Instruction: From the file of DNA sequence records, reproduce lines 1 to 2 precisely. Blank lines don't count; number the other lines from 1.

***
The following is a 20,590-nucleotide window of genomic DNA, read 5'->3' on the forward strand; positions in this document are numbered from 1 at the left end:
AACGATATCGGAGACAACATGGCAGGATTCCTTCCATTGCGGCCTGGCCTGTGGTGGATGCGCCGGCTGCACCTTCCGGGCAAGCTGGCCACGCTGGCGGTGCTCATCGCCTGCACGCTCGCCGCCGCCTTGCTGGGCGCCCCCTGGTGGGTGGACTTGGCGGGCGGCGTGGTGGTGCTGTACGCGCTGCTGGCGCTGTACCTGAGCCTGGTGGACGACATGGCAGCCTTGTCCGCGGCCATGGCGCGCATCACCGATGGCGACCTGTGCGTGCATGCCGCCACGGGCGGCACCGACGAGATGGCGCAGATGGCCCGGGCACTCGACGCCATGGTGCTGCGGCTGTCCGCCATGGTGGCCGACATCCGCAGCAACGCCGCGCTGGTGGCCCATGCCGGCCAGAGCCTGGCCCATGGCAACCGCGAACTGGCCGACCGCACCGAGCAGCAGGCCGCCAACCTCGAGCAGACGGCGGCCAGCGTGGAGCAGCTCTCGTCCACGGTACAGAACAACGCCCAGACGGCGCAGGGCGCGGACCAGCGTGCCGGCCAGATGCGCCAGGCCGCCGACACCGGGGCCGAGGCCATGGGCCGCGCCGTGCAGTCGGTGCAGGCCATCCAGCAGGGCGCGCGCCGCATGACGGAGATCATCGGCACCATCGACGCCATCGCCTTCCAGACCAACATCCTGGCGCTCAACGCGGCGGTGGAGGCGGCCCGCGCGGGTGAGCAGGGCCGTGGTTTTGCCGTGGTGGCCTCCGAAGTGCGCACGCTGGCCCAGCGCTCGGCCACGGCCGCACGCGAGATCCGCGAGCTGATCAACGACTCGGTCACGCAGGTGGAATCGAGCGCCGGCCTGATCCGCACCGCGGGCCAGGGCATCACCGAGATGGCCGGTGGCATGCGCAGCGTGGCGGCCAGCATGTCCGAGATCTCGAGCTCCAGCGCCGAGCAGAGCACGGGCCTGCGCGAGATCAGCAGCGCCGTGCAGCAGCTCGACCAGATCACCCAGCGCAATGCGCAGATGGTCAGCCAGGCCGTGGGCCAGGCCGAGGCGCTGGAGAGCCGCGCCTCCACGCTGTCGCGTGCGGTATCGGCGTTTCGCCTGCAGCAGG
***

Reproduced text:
The following is a 20,590-nucleotide window of genomic DNA, read 5'->3' on the forward strand; positions in this document are numbered from 1 at the left end:
AACGATATCGGAGACAACATGGCAGGATTCCTTCCATTGCGGCCTGGCCTGTGGTGGATGCGCCGGCTGCACCTTCCGGGCAAGCTGGCCACGCTGGCGGTGCTCATCGCCTGCACGCTCGCCGCCGCCTTGCTGGGCGCCCCCTGGTGGGTGGACTTGGCGGGCGGCGTGGTGGTGCTGTACGCGCTGCTGGCGCTGTACCTGAGCCTGGTGGACGACATGGCAGCCTTGTCCGCGGCCATGGCGCGCATCACCGATGGCGACCTGTGCGTGCATGCCGCCACGGGCGGCACCGACGAGATGGCGCAGATGGCCCGGGCACTCGACGCCATGGTGCTGCGGCTGTCCGCCATGGTGGCCGACATCCGCAGCAACGCCGCGCTGGTGGCCCATGCCGGCCAGAGCCTGGCCCATGGCAACCGCGAACTGGCCGACCGCACCGAGCAGCAGGCCGCCAACCTCGAGCAGACGGCGGCCAGCGTGGAGCAGCTCTCGTCCACGGTACAGAACAACGCCCAGACGGCGCAGGGCGCGGACCAGCGTGCCGGCCAGATGCGCCAGGCCGCCGACACCGGGGCCGAGGCCATGGGCCGCGCCGTGCAGTCGGTGCAGGCCATCCAGCAGGGCGCGCGCCGCATGACGGAGATCATCGGCACCATCGACGCCATCGCCTTCCAGACCAACATCCTGGCGCTCAACGCGGCGGTGGAGGCGGCCCGCGCGGGTGAGCAGGGCCGTGGTTTTGCCGTGGTGGCCTCCGAAGTGCGCACGCTGGCCCAGCGCTCGGCCACGGCCGCACGCGAGATCCGCGAGCTGATCAACGACTCGGTCACGCAGGTGGAATCGAGCGCCGGCCTGATCCGCACCGCGGGCCAGGGCATCACCGAGATGGCCGGTGGCATGCGCAGCGTGGCGGCCAGCATGTCCGAGATCTCGAGCTCCAGCGCCGAGCAGAGCACGGGCCTGCGCGAGATCAGCAGCGCCGTGCAGCAGCTCGACCAGATCACCCAGCGCAATGCGCAGATGGTCAGCCAGGCCGTGGGCCAGGCCGAGGCGCTGGAGAGCCGCGCCTCCACGCTGTCGCGTGCGGTATCGGCGTTTCGCCTGCAGCAGG